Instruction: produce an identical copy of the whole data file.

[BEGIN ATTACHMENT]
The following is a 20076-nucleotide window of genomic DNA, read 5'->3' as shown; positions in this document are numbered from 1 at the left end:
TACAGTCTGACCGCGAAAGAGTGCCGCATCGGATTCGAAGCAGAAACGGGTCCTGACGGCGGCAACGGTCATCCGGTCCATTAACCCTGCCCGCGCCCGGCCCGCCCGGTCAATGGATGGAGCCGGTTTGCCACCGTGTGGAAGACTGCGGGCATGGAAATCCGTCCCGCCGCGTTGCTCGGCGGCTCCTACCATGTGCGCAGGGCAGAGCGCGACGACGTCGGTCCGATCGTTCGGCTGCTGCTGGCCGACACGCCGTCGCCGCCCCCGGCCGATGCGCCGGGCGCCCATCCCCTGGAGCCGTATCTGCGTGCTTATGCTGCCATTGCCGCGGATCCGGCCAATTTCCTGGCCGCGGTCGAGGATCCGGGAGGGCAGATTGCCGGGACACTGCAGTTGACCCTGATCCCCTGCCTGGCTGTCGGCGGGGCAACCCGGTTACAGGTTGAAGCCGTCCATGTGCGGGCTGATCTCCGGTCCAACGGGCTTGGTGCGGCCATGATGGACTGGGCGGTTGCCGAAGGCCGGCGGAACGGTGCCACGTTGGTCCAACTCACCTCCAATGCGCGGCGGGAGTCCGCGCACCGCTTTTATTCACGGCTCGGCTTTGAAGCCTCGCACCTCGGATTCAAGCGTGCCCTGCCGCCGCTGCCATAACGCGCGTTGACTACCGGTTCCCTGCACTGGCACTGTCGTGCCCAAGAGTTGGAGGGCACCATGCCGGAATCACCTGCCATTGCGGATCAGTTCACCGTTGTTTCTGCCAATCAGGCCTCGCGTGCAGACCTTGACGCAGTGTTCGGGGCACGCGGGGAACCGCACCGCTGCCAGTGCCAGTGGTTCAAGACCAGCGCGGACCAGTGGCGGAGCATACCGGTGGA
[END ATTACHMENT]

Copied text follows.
The following is a 20076-nucleotide window of genomic DNA, read 5'->3' as shown; positions in this document are numbered from 1 at the left end:
TACAGTCTGACCGCGAAAGAGTGCCGCATCGGATTCGAAGCAGAAACGGGTCCTGACGGCGGCAACGGTCATCCGGTCCATTAACCCTGCCCGCGCCCGGCCCGCCCGGTCAATGGATGGAGCCGGTTTGCCACCGTGTGGAAGACTGCGGGCATGGAAATCCGTCCCGCCGCGTTGCTCGGCGGCTCCTACCATGTGCGCAGGGCAGAGCGCGACGACGTCGGTCCGATCGTTCGGCTGCTGCTGGCCGACACGCCGTCGCCGCCCCCGGCCGATGCGCCGGGCGCCCATCCCCTGGAGCCGTATCTGCGTGCTTATGCTGCCATTGCCGCGGATCCGGCCAATTTCCTGGCCGCGGTCGAGGATCCGGGAGGGCAGATTGCCGGGACACTGCAGTTGACCCTGATCCCCTGCCTGGCTGTCGGCGGGGCAACCCGGTTACAGGTTGAAGCCGTCCATGTGCGGGCTGATCTCCGGTCCAACGGGCTTGGTGCGGCCATGATGGACTGGGCGGTTGCCGAAGGCCGGCGGAACGGTGCCACGTTGGTCCAACTCACCTCCAATGCGCGGCGGGAGTCCGCGCACCGCTTTTATTCACGGCTCGGCTTTGAAGCCTCGCACCTCGGATTCAAGCGTGCCCTGCCGCCGCTGCCATAACGCGCGTTGACTACCGGTTCCCTGCACTGGCACTGTCGTGCCCAAGAGTTGGAGGGCACCATGCCGGAATCACCTGCCATTGCGGATCAGTTCACCGTTGTTTCTGCCAATCAGGCCTCGCGTGCAGACCTTGACGCAGTGTTCGGGGCACGCGGGGAACCGCACCGCTGCCAGTGCCAGTGGTTCAAGACCAGCGCGGACCAGTGGCGGAGCATACCGGTGGA